This shows how vile Macbeth has gotten because he is willing to take the life of others to secure his hold on his throne; this is further emphasized when he feels no remorse for hiring the murderers contrast to the disincentives he had before assassinating Duncan. In act III, scene IV, Macbeth mentions that he has stepped so far in blood that to turn around would be as onerous to move forward. Macbeth: “All causes shall give way: I am in blood / Stepp’d in so ar that, should I wade no more, / Returning were as tedious as go o’er:” (III. IV. 135-137).
The blood represents Macbeth’s hindrances that arose from his pursuit of becoming King of Scotland. Macbeth says that he is so deep into his problems that to try to pull out of them would be as complicated as to continue dealing with them; he realizes that he will have to continue murdering people if he wishes to remain as the king, but Macbeth also realizes that he cannot back out of it at this point, so he figures that he might as well continue with his vile actions.
Act III exemplifies how wicked Macbeth has become because this act demonstrates that he does not mind putting other people’s lives on the line if he wants to stay king due to his greed and ambition. In act IV, blood symbolizes virtue and malice. In act IV, scene III, Malcolm says to Macduff that each day, Scotland is getting thrashed by Macbeth because he rules like a tyrant. Malcolm: “I think our country sinks beneath the yoke; / It weeps, it bleeds; and each new day a gash / Is added to her wounds. I think withal” (IV. II. 39-41).
The blood Scotland is losing each day from leeding represents integrity because it was ruled by Duncan in the past, who, according to Macbeth, was an outstanding king, but now it is under Macbeth’s rule, who is seen as a tyrant. Each day, the state of Scotland is worsening due to Macbeth’s vile actions, which corresponds to how Scotland is bleeding, losing blood, which represents righteousness being lost in turn. In act IV, scene III, Macduff says that Scotland is in turmoil because of Macbeth’s rule. Mcduff: “No, not to live. O nation miserable, / With an untitled tyrant bloody-scepter’d, / When shalt thou see thy wholesome days again” (IV.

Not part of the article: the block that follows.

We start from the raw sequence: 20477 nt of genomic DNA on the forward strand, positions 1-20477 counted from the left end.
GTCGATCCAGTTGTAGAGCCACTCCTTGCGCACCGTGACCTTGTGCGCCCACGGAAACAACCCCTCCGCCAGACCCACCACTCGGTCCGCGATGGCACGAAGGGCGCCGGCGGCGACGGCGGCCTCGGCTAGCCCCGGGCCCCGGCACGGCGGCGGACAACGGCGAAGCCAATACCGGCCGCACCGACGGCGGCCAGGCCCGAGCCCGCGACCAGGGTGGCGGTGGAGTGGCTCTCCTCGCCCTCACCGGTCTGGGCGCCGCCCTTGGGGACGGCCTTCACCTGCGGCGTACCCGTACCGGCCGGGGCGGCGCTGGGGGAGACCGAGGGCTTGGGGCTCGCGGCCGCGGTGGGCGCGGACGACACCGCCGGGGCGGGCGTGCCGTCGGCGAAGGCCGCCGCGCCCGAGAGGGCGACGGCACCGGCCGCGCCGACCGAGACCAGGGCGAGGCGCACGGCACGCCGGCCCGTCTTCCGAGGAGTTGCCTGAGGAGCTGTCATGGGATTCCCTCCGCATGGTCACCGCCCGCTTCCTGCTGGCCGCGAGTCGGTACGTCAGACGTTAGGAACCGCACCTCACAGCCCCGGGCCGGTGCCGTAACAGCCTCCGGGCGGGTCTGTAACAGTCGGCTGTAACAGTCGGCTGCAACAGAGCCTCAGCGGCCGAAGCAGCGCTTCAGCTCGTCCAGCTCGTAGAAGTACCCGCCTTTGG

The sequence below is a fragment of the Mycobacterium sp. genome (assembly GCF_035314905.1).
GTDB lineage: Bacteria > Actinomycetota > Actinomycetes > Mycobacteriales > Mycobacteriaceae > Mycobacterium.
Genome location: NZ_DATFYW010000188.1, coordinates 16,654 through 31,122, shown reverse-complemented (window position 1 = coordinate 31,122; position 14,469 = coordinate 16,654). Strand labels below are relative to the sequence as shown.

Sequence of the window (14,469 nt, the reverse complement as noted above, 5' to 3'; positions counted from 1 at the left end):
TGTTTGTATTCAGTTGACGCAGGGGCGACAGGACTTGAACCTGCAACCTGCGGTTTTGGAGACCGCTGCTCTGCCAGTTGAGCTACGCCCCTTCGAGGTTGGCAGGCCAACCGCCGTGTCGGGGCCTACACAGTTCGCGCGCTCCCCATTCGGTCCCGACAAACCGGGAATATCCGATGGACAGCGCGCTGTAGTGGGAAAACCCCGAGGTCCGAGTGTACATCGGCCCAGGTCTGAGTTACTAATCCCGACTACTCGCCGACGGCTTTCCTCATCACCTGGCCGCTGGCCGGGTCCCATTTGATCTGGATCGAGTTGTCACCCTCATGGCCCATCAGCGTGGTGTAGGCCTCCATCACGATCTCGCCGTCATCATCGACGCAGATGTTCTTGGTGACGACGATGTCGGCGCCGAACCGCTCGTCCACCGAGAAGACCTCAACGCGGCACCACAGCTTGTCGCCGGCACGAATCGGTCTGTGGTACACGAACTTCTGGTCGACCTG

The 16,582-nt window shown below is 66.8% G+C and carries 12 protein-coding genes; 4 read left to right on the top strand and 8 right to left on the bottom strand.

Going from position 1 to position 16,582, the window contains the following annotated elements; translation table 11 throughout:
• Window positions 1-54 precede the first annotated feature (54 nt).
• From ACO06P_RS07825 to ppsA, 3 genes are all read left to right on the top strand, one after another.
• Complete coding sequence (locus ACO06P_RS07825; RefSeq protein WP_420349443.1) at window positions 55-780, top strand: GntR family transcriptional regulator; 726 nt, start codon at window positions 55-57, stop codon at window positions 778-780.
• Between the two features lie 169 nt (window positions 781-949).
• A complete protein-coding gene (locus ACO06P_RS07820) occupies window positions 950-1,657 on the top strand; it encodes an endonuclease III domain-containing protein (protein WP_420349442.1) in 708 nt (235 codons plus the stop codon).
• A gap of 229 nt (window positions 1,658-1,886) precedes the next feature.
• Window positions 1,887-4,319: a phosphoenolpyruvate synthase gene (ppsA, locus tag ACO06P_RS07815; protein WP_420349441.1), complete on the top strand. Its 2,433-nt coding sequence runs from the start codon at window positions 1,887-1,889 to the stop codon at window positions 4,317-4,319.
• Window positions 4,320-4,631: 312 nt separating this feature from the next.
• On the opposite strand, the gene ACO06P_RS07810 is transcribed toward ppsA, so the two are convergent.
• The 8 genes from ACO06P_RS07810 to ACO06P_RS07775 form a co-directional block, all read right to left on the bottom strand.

III103-105). Macduff mentions that Scotland is turbulent because of Macbeth being the ruler due to his repugnant actions. The blood on the sceptre represents malice because Macbeth’s hold on the Scottish throne is malicious. The reason for this is that Macbeth’s actions are done purely with the intent of causing others to feel pain. This is shown when Macbeth sends murderers to assassinate Macduff’s wife and child in scene IlI of act IV; Macbeth would not benefit from this, yet he still takes their lives, which shows that any trace of morality is gone because he only wants to create urmoil without a second thought.
This act shows how other characters cease to see Macbeth as virtuous person, but instead as a malicious scoundrel because of his wicked actions he performed as a king, and it is further stressed when Macduff fled to England to seek military aid to overthrow Macbeth. Shakespeare utilizes the symbol of blood to display Macbeth’s alteration from a righteous general to a foul tyrant. In act II, blood symbolizes guilt to show how Macbeth still has traces of morality left within him because he endures the trauma from taking Duncan’s life.
Blood represents loathing and Macbeth’s difficulties in act III to display how malicious and driven by ambition Macbeth has become due to the fact that it does not concern him when other people’s lives are lost just so that he can remain as king. In act IV, blood represents benevolence and spite to demonstrate how others fail to see Macbeth as a meritorious figure, but as a barbaric tyrant. The use of symbols places further emphasis on character development. Without the use of blood as a symbol, there would not have been such a prominence on how Macbeth succumbed his ambition and becomes odious.